In the second-period class, no one was ready to present.  Several groups were close, but no one was ready.  They’d lost more class time last week, and they work more slowly, and they struggle to manage themselves.  I could feel tension as they came in, most from 90 minutes of Ms. X or Mr. Y yelling, labeling, and scolding.  Data and feedback?  B and J were loudly studying for their quiz in Ms. X’s class, heedless of our whole-class reading.  B, K, and Z weren’t loud, but weren’t focused;  neither were U and B, who “had to” talk about other things, or B and N, who “had to” tune out completely.   “I’m starting to fear,” I said, “that I ought to take down the Latin Family signs and mottoes, because it feels like you don’t want to be part of that.”  Data … and feedback.

And then came words of apology – words, I told them, that I appreciate, but can’t yet trust.  Meaning those words would mean you’d change your behavior … and we haven’t had enough time or space for that.  “I can imagine the excuses,” I said, “for today: it was Monday, and I was gone for three days last week, and there was a three-day weekend, and the time change happened.  But those are terrible excuses!”

Data … and feedback.  Ever so slowly, I felt joyful community rebuilding.  But I’m weary of the daily struggle to rebuild it when Ms. X and Mr. Y unintentionally, constantly tear it down!

The Latin IV and AP group had done a remarkable job with their projects; they went on to do solid work with difficult selections from the beginning of Aeneid Book II.  So the school day ended well.  Then came the meeting after school, a quiet cup of coffee, a phone call with a friend, the Monday Evening Book Group where we discussed of the “Gandhi chapter” in Philip Yancey’s book,.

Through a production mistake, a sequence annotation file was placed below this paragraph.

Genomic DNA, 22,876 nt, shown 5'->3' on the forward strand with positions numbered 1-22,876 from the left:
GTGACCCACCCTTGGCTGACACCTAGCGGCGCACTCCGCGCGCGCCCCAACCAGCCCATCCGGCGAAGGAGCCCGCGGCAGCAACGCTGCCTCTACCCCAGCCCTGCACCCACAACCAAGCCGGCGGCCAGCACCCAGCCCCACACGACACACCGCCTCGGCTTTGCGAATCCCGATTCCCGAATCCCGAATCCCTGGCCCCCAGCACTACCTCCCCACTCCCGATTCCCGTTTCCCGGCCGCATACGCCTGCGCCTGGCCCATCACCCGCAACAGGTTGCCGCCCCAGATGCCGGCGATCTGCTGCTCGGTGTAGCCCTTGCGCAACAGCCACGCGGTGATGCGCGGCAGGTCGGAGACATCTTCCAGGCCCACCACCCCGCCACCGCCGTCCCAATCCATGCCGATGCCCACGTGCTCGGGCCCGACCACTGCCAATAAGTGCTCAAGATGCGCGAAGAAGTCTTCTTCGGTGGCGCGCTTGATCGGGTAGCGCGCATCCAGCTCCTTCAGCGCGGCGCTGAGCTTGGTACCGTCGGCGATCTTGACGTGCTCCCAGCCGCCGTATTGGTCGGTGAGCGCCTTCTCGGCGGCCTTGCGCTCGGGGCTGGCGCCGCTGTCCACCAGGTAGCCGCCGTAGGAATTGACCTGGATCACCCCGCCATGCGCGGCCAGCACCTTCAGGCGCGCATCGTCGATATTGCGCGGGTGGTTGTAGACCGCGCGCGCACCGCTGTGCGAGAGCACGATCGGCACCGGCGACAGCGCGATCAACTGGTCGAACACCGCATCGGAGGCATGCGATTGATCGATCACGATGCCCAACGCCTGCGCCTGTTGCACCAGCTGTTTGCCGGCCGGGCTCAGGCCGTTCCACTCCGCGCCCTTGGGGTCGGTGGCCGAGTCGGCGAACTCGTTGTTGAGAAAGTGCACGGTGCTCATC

After that long, struggle-filled day, I found hope and comfort in Gandhi’s struggles to build  peaceful, diverse community in India.  It wasn’t “perfectly” successful, nor easy, and his work hasn’t survived the hustle and bustle of 21st-century India.  But in his time and place, Gandhi built joyful communities … and was a catalyst for change.

When I think about Ms. X and her “what they’re gonna get” numbers, Mr. Y and the study guide, Powers That Be whose feedback is delayed,  it’s comforting to know that joyful community doesn’t have to be perfect,  easy, or permanent.  Right for now … that’s a powerful thing!  What will I do today that’s Right For Now?

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Published in: on March 12, 2013 at 10:51 am  Comments (2)  

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2 CommentsLeave a comment

  1. Kids need to count on grownups to care about what is worthy of their time , they tend to invest in general as a function of what we are willing to invest. Brene Brown uses the root of courage to describe her research into what it means to share stories from the heart – to become worthy and confident as an expression of vulnerability. When I read this, I wonder why we expect more of children than we do of ourselves? what we lose when we mask vulnerability under symptoms of burnout, shame, and loss. When we stop caring from the heart, we lose the courage to learn, lead, live, and love as educators – practitioners of the art and science of teaching. Thanks for sharing your own vulnerabilities.

  2. […] the whole process of analyzing and making Latin noun and verb forms.  Unlike Ms. X, or poor Mr. Y yesterday, I’m less concerned with the right answers – or with students somehow independently […]